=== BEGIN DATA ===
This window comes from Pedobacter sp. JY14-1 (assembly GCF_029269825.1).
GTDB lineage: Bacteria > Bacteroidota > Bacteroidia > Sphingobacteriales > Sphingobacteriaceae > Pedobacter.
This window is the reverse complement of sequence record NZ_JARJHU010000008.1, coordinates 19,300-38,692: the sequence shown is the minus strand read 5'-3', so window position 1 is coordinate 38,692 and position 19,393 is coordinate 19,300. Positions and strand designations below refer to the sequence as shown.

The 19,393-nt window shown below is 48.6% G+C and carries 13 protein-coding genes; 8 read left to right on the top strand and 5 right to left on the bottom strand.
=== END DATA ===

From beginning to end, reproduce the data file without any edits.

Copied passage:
This window comes from Pedobacter sp. JY14-1 (assembly GCF_029269825.1).
GTDB lineage: Bacteria > Bacteroidota > Bacteroidia > Sphingobacteriales > Sphingobacteriaceae > Pedobacter.
This window is the reverse complement of sequence record NZ_JARJHU010000008.1, coordinates 19,300-38,692: the sequence shown is the minus strand read 5'-3', so window position 1 is coordinate 38,692 and position 19,393 is coordinate 19,300. Positions and strand designations below refer to the sequence as shown.

The 19,393-nt window shown below is 48.6% G+C and carries 13 protein-coding genes; 8 read left to right on the top strand and 5 right to left on the bottom strand.